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Informer: Hate crime statute applies to several offenses

Last Modified: Saturday, February 23, 2013 6:57 PM

By Andrew Perzo / American Press

I find it interesting that the U.S. Wildlife Service won’t feed the animals because they will become dependent, but 48 million people are on SNAP.

But my question is, what constitutes a hate crime? Do people actually murder people because they love them?

Under state law, a hate crime is any of several offenses — not just murder — committed by people who act based on their victims’ “actual or perceived race, age, gender, religion, color, creed, disability, sexual orientation, national origin, or ancestry” or on victims’ “actual or perceived membership or service in, or employment with, an organization.”

The offenses include first- and second-degree murder; manslaughter; battery; aggravated assault with a firearm; rape; carnal knowledge of a juvenile; molestation of a juvenile or a person with a physical or mental disability; kidnapping; arson; property damage; contaminating water supplies; burglary; armed robbery; purse snatching; extortion; theft; grave desecration; institutional vandalism; and drive-by shooting.

Incidentally, the proper name of the agency is the U.S. Fish and Wildlife Service. But the federal body mentioned in the apparent source of the “interesting” observation — a widely disseminated email and message post titled “A Lesson in Irony” — is actually the National Park Service.

Data, context

According to the U.S. Census Bureau, in 2011 — the latest year for which data are available — 20.8 percent to 24.9 percent of Calcasieu Parish children ages 5-17 living in families lived in poverty.

The determination is based on “poverty thresholds,” which themselves are based on families’ income and size and on the ages of their members. For example, the poverty threshold for a family of four, including two children, is $22,811. For a family of two, including one child, it’s $15,504.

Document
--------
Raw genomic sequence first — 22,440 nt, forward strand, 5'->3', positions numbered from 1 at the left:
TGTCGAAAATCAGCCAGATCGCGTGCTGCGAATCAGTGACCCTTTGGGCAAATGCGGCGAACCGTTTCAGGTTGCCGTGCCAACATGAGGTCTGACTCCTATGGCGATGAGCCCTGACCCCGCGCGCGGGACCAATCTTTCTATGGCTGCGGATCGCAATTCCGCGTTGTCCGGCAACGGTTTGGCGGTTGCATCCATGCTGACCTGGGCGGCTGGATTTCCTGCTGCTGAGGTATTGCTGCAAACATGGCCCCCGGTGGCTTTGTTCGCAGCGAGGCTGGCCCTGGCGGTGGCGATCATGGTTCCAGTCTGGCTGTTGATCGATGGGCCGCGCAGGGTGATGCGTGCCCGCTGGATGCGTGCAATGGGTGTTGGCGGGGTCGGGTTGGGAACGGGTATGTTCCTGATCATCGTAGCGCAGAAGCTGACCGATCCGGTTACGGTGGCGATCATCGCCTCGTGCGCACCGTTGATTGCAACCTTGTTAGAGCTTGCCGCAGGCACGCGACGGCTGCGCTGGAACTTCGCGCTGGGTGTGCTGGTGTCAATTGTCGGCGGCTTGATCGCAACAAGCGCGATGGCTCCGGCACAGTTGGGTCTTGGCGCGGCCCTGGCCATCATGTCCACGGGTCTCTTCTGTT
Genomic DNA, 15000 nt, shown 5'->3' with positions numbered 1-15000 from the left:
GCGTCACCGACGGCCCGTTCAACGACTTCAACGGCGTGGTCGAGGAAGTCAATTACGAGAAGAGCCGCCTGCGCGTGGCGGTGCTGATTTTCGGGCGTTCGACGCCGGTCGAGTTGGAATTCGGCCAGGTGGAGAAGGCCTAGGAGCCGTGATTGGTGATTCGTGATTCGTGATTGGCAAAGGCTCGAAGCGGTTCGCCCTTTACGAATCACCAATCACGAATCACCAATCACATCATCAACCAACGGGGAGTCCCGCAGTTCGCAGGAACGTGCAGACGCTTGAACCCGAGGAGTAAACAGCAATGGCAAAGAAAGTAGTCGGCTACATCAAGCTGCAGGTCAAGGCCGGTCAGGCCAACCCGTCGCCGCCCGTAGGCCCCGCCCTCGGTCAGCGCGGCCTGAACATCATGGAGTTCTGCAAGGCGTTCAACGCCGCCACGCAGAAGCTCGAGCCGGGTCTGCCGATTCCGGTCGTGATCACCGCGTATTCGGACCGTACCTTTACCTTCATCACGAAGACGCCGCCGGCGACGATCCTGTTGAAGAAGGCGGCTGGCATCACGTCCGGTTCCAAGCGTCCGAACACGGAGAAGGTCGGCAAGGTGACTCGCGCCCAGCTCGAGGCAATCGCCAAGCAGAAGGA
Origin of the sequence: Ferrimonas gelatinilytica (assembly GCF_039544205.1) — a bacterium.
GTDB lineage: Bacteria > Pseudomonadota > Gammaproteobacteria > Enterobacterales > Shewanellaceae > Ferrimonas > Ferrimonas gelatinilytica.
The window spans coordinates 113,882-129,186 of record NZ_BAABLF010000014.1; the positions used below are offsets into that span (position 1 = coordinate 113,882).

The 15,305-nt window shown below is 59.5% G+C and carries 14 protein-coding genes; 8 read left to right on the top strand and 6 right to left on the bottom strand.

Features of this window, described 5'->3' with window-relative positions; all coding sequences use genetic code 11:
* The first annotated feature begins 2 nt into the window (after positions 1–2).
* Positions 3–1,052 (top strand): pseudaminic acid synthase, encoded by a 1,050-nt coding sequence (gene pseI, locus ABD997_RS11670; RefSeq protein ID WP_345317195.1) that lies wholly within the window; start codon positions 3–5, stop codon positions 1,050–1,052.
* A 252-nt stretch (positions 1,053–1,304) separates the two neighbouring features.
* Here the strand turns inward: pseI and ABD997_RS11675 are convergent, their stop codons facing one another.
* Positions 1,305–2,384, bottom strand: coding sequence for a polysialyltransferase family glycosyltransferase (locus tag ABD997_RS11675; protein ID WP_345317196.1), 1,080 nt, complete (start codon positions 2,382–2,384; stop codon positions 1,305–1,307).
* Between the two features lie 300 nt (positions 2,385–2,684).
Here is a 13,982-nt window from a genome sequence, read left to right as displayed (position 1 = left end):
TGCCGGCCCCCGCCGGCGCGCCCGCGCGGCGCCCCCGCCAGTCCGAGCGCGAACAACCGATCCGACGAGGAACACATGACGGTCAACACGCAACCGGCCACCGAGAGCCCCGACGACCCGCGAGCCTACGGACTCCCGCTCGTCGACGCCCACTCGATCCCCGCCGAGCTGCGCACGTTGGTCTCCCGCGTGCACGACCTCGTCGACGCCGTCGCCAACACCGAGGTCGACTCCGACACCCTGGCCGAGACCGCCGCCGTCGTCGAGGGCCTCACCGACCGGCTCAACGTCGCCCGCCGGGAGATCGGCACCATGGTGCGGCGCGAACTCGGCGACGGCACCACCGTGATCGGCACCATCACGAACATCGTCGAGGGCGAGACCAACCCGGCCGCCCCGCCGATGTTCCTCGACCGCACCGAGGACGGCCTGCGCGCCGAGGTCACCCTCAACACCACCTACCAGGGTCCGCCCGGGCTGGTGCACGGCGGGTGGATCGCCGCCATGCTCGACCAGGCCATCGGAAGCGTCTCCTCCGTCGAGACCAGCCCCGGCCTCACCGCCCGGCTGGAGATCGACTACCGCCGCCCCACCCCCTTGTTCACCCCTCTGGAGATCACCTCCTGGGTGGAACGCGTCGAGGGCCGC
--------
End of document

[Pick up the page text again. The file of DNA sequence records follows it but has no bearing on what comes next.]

The range was the same for Beauregard and Vernon parishes, 20.8 percent to 24.9 percent. In Allen and Jeff Davis it was 25 percent to 31 percent. In Cameron Parish it was 13.6 percent to 20.7 percent.

The proportion of the total parish population that was living in poverty in 2011 ranged from 19.9 percent to 24.7 percent for Allen and Jeff Davis, 15.9 percent to 19.8 percent for Calcasieu and Beauregard, and 11.4 percent to 15.8 percent for Cameron and Vernon.

The population figures for each parish, as counted in the 2010 census: Allen, 25,764; Beauregard, 35,654; Calcasieu, 192,768; Cameron, 6,839; Jeff Davis, 31,594; Vernon, 52,334.

The number of participants in SNAP, the Supplemental Nutrition Assistance Program, for 2011, by parish, according to the U.S. Department of Agriculture’s Economic Research Service:

Allen — 4,966.

Beauregard — 5,594.

Calcasieu — 35,231.

Cameron — 636.

Jeff Davis — 5,478.

Vernon — 6,821.

As of Feb. 8, the USDA’s Food and Nutrition Service reported that 47.6 million people, or 22.98 million households, were participating in SNAP this fiscal year at a cost so far of $12.8 billion.

The average monthly benefit is $134.55 per person, or $278.83 per household.


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The Informer answers questions from readers each Sunday, Monday and Wednesday. It is researched and written by Andrew Perzo, an American Press staff writer. To ask a question, call 494-4098, press 5 and leave voice mail, or email

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